Once again, however, the main thrust of rules is to describe exactly the mechanics of the game.  You could write a set of rules that only did that but it would seem abrupt to many players and might be difficult for some to grasp.  Something that sets traditional classic games apart from most contemporary games is that they have few mechanics and the rules can include only mechanics and still be understood by most gamers.


I think you could argue that the more a game is marketed to people who are not accustomed to playing games, then the more the rules will include information other than mechanics.  I thought it quite notable, when I first bought a copy of tabletop Settlers of Catan to find out what made it so popular (this is about 2004-5), that there were two differently-explained sets of rules included to try to help non-gamers understand how to play the game.  There was also a table showing the probabilities when rolling two dice, which is an important part of the game.  Those probabilities are not part of the mechanics but are a consequence of the mechanics of rolling two dice.  Yet for players who don’t understand the probabilities this inclusion probably helped.  Once again this is part of the context of playing the game although it’s not part of the story of the game.  But as with the story-context, if you understand the probabilities you’ll enjoy the game more and better understand what’s happening.

So we can in summary say that game rules include specifications of mechanics and a description of the context of the game: “how” and “what/why.”  That context can include the atmosphere or theme as well as other game-related material.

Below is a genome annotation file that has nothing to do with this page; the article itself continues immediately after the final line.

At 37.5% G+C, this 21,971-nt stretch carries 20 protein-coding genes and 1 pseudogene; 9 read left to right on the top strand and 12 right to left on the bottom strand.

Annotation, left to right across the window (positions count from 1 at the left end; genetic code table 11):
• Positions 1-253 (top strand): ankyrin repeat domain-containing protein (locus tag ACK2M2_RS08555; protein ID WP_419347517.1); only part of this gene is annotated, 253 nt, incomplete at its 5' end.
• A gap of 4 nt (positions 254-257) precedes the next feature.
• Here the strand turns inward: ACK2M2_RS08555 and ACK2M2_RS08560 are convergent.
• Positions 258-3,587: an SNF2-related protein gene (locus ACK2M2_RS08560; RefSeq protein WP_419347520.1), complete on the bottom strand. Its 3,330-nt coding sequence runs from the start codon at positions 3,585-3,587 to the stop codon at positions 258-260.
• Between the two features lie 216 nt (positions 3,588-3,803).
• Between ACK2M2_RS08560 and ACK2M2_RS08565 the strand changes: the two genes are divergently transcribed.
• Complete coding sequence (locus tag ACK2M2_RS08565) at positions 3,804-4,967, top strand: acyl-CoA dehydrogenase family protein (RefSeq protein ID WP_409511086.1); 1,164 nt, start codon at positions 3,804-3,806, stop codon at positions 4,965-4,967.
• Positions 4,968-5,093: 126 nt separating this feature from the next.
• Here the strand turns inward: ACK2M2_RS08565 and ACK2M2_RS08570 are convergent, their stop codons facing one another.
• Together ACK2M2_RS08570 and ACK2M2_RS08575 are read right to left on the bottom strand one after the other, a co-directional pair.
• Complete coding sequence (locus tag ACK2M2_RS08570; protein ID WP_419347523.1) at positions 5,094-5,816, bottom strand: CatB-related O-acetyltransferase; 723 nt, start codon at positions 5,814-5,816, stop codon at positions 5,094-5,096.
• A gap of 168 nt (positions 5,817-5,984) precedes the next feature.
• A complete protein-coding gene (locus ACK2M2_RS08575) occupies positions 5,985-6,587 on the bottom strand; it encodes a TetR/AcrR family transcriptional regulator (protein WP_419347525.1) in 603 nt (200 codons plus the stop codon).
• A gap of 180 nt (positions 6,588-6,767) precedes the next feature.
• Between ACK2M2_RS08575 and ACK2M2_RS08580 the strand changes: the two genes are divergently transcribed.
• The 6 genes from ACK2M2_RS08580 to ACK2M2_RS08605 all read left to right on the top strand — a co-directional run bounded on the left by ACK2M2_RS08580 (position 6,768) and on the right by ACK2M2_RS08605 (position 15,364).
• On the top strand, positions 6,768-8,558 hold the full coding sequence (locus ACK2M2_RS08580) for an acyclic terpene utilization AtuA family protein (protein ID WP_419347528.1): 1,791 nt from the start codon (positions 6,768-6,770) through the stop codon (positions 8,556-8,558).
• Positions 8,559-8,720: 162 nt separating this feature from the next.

One of the problems of teaching people to design games is that they really don’t understand how complex game mechanics can become, and so they don’t try to set in their minds exactly what mechanics they’re going to use.  After all, most of them are accustomed to video games that enforce the mechanics on the players without effort from the players.  If they’ve played traditional tabletop games that “everybody knows how to play” because they grew up with them, they don’t remember misunderstanding how to play the games.  So they might think it enough to say that a game uses the risk assessment mechanic.  Well, the game player says, “what the heck is the risk assessment mechanic?”  Even if the beginning game designer uses a mechanic name that is more informative such as “simultaneous movement” there are still many more questions to be answered.

The result is that when students write rules they very commonly leave out important considerations.  But heck, even experienced designers leave out important considerations from early drafts of rules, despite all their experience.  So we keep plugging.

2 comments:

Anonymous said...

Can you include a link to "nine structural subsystems and the essential questions to ask yourself" - I had a quick look on game career guide but didn't see it.

Lewis said...

Let the computer do the searching:

site:gamecareerguide.com nine structural sub-systems

on Google yields
http://www.gamecareerguide.com/features/720/the_nine_structural_subsystems_of_.php

And
site:gamecareerguide.com essential questions

yields

http://www.gamecareerguide.com/features/730/twenty_essential_design_.php